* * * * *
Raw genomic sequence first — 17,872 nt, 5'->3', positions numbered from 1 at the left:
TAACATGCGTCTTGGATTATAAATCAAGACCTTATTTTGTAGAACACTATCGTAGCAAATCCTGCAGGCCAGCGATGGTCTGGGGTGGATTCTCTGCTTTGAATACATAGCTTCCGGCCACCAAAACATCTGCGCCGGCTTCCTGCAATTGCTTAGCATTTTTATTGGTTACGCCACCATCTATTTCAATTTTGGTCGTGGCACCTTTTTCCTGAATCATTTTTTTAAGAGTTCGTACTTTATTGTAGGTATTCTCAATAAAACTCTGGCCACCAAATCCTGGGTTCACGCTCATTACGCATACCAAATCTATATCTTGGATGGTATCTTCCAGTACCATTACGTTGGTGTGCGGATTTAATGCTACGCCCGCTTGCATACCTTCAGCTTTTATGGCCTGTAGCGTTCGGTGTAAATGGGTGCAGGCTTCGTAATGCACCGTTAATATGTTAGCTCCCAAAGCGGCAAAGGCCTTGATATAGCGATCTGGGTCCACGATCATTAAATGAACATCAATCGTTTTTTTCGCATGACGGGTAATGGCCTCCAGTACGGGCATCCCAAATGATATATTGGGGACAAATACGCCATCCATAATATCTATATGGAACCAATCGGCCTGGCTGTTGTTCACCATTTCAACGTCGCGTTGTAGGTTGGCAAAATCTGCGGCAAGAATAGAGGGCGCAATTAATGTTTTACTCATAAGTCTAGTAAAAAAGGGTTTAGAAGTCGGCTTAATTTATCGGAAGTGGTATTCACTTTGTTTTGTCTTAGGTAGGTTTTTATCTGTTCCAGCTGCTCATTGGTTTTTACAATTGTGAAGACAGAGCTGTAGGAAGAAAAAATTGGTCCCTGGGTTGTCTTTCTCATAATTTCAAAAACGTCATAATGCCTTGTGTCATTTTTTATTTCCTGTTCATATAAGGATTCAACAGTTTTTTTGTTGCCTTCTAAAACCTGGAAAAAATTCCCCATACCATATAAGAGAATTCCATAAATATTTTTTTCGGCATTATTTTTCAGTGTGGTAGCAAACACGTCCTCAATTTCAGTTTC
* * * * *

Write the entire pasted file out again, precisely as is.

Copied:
Raw genomic sequence first — 17,872 nt, 5'->3', positions numbered from 1 at the left:
TAACATGCGTCTTGGATTATAAATCAAGACCTTATTTTGTAGAACACTATCGTAGCAAATCCTGCAGGCCAGCGATGGTCTGGGGTGGATTCTCTGCTTTGAATACATAGCTTCCGGCCACCAAAACATCTGCGCCGGCTTCCTGCAATTGCTTAGCATTTTTATTGGTTACGCCACCATCTATTTCAATTTTGGTCGTGGCACCTTTTTCCTGAATCATTTTTTTAAGAGTTCGTACTTTATTGTAGGTATTCTCAATAAAACTCTGGCCACCAAATCCTGGGTTCACGCTCATTACGCATACCAAATCTATATCTTGGATGGTATCTTCCAGTACCATTACGTTGGTGTGCGGATTTAATGCTACGCCCGCTTGCATACCTTCAGCTTTTATGGCCTGTAGCGTTCGGTGTAAATGGGTGCAGGCTTCGTAATGCACCGTTAATATGTTAGCTCCCAAAGCGGCAAAGGCCTTGATATAGCGATCTGGGTCCACGATCATTAAATGAACATCAATCGTTTTTTTCGCATGACGGGTAATGGCCTCCAGTACGGGCATCCCAAATGATATATTGGGGACAAATACGCCATCCATAATATCTATATGGAACCAATCGGCCTGGCTGTTGTTCACCATTTCAACGTCGCGTTGTAGGTTGGCAAAATCTGCGGCAAGAATAGAGGGCGCAATTAATGTTTTACTCATAAGTCTAGTAAAAAAGGGTTTAGAAGTCGGCTTAATTTATCGGAAGTGGTATTCACTTTGTTTTGTCTTAGGTAGGTTTTTATCTGTTCCAGCTGCTCATTGGTTTTTACAATTGTGAAGACAGAGCTGTAGGAAGAAAAAATTGGTCCCTGGGTTGTCTTTCTCATAATTTCAAAAACGTCATAATGCCTTGTGTCATTTTTTATTTCCTGTTCATATAAGGATTCAACAGTTTTTTTGTTGCCTTCTAAAACCTGGAAAAAATTCCCCATACCATATAAGAGAATTCCATAAATATTTTTTTCGGCATTATTTTTCAGTGTGGTAGCAAACACGTCCTCAATTTCAGTTTC